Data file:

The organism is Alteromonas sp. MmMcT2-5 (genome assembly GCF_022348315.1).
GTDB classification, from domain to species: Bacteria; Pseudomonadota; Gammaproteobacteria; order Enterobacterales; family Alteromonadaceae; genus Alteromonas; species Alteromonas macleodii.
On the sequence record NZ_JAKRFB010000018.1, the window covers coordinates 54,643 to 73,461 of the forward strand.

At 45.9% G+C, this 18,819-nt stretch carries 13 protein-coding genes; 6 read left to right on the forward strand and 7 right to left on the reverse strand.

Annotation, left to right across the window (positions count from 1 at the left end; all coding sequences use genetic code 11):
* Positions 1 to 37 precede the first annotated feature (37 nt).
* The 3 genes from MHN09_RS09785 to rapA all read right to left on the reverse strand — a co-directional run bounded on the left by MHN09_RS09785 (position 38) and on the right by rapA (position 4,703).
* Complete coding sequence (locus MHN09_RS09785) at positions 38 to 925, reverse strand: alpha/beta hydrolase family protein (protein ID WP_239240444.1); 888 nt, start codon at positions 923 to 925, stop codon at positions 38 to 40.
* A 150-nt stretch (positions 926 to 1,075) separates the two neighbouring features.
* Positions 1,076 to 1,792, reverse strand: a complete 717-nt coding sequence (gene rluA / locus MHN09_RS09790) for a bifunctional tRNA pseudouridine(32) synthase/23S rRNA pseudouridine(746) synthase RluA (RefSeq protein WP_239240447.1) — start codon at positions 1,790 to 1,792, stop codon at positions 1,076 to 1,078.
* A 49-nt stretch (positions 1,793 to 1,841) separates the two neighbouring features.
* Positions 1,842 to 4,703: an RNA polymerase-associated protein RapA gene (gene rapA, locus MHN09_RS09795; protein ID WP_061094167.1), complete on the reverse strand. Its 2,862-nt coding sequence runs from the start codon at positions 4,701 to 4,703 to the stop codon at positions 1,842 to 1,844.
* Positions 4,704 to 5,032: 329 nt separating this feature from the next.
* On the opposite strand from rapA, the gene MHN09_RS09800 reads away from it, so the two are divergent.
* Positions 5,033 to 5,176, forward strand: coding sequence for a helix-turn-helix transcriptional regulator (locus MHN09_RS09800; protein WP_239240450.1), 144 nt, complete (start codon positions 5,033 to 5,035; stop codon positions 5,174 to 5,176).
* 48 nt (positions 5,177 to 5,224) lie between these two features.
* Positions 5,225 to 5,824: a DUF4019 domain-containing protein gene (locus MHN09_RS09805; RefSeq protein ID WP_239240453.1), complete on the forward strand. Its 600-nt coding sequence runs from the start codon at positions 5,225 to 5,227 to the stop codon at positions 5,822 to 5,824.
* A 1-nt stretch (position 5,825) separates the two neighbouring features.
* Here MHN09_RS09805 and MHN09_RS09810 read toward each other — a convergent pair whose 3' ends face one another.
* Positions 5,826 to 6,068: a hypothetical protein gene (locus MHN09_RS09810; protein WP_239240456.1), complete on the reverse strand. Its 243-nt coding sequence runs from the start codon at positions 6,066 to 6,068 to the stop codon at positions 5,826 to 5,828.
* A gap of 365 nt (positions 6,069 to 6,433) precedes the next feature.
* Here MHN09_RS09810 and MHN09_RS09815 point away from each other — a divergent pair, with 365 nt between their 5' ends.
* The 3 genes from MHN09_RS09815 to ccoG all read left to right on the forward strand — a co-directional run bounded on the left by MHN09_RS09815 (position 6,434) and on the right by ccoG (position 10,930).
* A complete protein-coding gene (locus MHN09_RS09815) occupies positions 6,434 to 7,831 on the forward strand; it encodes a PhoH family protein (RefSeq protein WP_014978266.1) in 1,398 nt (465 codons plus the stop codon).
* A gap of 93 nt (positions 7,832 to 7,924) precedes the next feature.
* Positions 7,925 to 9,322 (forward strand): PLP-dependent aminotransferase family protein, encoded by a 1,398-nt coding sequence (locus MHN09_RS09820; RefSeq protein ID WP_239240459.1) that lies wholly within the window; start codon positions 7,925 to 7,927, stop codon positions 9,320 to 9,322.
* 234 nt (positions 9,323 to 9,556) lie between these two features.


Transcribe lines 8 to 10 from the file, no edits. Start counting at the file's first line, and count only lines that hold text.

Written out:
* Complete coding sequence (locus MHN09_RS09785) at positions 38 to 925, reverse strand: alpha/beta hydrolase family protein (protein ID WP_239240444.1); 888 nt, start codon at positions 923 to 925, stop codon at positions 38 to 40.
* A 150-nt stretch (positions 926 to 1,075) separates the two neighbouring features.
* Positions 1,076 to 1,792, reverse strand: a complete 717-nt coding sequence (gene rluA / locus MHN09_RS09790) for a bifunctional tRNA pseudouridine(32) synthase/23S rRNA pseudouridine(746) synthase RluA (RefSeq protein WP_239240447.1) — start codon at positions 1,790 to 1,792, stop codon at positions 1,076 to 1,078.